Academic journal article Canadian Journal of Counselling and Psychotherapy (Online)

Re-Experiencing Military Trauma in Groups: A Veteran's Case Study/Revivre Les Traumatismes Militaires En Groupe : ÉTude De Cas D'un Ancien Combattant

Academic journal article Canadian Journal of Counselling and Psychotherapy (Online)

Re-Experiencing Military Trauma in Groups: A Veteran's Case Study/Revivre Les Traumatismes Militaires En Groupe : ÉTude De Cas D'un Ancien Combattant

Article excerpt

Although different theoretical orientations for trauma-focused psychotherapy exist, foundational to all of them is re-experiencing the trauma to explore trauma-related thoughts and emotions (Foa, Huppert, & Cahill, 2006; Paivio & Pascual-Leo ne, 2010). The underlying assumption across these orientations is that avoidance of the trauma-related thoughts and emotions leads to psychological distress. Further, by re-experiencing the trauma, new and more adaptive information is integrated into clients' emotional and belief structures.

Various theoretical orientations use different interventions to facilitate reexperiencing trauma. For example, prolonged exposure-a cognitive-behavioural orientation-utilizes imaginai exposure (Foa, Hembree, & Rothbaum, 2007). During imaginai exposure, clients recount the trauma in the present tense, recalling as many specifics as possible, and the therapist facilitates specificity by asking the client to recall omitted details. This narrative is repeated until the client experiences reduced distress due to habituation to the memory. In cognitive processing therapy-another cognitive-behavioural approach-clients write their trauma narrative and, with the therapist, utilize the written account to identify and alter maladaptive beliefs related to the event (Resick, Monson, & Chard, 2007).

In psychodynamic orientations, therapists often use the therapeutic relationship to explore the experience and meaning of traumatic events (Kudler, Krupnick, Blank, Herman, & Horowitz, 2009). For example, a psychodynamic psychotherapist may use transference to bring traumatic reactions into the present for interpretation, processing, or other purposes. In emotion-focused therapy, therapists use imaginai confrontation (IC)-the client speaks to the offender in the trauma as if the offender were sitting across from the client (Paivio & PascualLeone, 2010). IC facilitates eliciting the client's thoughts and emotions toward that person and the event to explore and resolve the negative emotions related to the self, offender, and trauma.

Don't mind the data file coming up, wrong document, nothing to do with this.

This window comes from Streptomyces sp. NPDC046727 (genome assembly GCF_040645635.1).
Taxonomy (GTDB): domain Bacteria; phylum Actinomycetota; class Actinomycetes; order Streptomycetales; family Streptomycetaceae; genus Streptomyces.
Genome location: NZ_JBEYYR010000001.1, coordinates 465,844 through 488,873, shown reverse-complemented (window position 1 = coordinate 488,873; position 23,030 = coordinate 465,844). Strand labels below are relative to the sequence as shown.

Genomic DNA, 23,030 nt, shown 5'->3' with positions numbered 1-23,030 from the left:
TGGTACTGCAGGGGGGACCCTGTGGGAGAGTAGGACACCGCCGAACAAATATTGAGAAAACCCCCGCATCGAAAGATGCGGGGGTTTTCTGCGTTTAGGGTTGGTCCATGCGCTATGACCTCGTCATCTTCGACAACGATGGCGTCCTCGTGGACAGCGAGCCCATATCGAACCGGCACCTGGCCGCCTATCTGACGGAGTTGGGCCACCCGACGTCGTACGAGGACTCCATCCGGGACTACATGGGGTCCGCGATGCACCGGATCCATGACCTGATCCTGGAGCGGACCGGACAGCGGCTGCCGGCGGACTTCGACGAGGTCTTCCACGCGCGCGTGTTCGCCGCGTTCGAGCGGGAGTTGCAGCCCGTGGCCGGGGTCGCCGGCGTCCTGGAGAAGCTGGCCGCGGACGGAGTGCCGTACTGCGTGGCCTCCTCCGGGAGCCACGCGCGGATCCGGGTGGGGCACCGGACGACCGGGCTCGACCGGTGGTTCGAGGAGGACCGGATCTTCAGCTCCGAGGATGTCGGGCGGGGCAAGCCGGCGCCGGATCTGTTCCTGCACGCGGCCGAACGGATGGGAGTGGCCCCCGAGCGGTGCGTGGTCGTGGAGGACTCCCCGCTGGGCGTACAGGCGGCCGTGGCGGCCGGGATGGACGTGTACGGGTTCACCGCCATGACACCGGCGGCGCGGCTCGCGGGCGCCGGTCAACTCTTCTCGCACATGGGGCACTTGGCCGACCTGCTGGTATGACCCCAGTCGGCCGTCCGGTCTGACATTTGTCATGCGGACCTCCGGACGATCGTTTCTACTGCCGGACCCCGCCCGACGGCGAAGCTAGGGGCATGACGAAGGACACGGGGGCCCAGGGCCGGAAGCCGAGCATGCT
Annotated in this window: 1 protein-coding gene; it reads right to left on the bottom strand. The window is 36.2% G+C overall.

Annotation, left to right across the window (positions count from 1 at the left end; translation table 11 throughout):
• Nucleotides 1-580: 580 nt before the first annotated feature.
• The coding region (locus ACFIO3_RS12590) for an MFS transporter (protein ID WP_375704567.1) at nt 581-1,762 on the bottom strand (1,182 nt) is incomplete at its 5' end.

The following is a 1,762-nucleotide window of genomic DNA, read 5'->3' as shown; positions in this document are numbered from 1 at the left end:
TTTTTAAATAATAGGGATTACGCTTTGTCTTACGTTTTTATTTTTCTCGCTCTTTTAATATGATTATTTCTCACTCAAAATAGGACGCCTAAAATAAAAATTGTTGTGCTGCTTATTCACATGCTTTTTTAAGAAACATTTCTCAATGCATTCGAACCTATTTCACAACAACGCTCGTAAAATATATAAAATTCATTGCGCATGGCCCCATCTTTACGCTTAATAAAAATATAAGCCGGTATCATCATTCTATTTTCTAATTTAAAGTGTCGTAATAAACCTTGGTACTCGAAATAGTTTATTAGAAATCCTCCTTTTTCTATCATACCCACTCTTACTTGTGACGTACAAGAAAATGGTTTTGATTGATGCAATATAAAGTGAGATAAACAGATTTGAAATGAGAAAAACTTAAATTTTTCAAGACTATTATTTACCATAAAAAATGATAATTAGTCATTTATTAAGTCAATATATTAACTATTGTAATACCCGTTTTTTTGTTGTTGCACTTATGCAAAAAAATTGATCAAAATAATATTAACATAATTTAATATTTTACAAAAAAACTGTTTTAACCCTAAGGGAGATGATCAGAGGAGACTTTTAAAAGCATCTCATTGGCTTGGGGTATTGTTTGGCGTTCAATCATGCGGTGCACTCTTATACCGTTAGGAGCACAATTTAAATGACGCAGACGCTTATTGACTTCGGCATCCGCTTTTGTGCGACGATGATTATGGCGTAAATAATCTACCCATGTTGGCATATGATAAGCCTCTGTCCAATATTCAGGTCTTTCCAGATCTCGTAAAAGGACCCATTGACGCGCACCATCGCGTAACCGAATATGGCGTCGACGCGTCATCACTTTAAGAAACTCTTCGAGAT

The vividness of re-experiencing has been found to mediate psychotherapeutic outcome. Across therapeutic orientations, higher levels of feeling emotions in one's body during psychotherapy predict better outcomes (Bohart, 1993; Hendricks, 2002). In a related line of research, the degree to which therapists focus on hotspots-the most distressing moments of the trauma memory-predicts clients' posttraumatic stress disorder (PTSD) symptom reduction (Nijdam, Baas, Olff, & Gersons, 2013). Taken together, this literature indicates the importance of creating and evaluating interventions for re-experiencing trauma memories.


Therapeutic enactment (TE) is a group-based intervention used to vividly reexperience traumatic events (Westwood & Wilensky, 2005). Prior to the group, one or both group therapists meet with each group member to identify the most distressing trauma (i.e., the index trauma) and the surrounding events. Together, the client and therapists plan and construct the scenario to be enacted so the therapists are aware of what the enactment will be and thus able to actively direct the trauma scene. This further facilitates clients' vivid experiencing during the enactment; because the group therapists instruct, organize, and plan the sequencing of events throughout the TE, clients can focus on their present experiences. In the group session, six to eight group members take turns enacting their index traumas (we have conducted TEs in several-day-long retreat-style groups and in more traditional once-a-week group sessions over several weeks). While description and evaluation of programs that utilize TE as one of several interventions have been presented elsewhere (see Cox et al., 2014), the present article focuses solely on TE.

With the assistance of the group members, therapists recreate the index traumatic event of one group member (hereafter referred to as the lead) at a time. …

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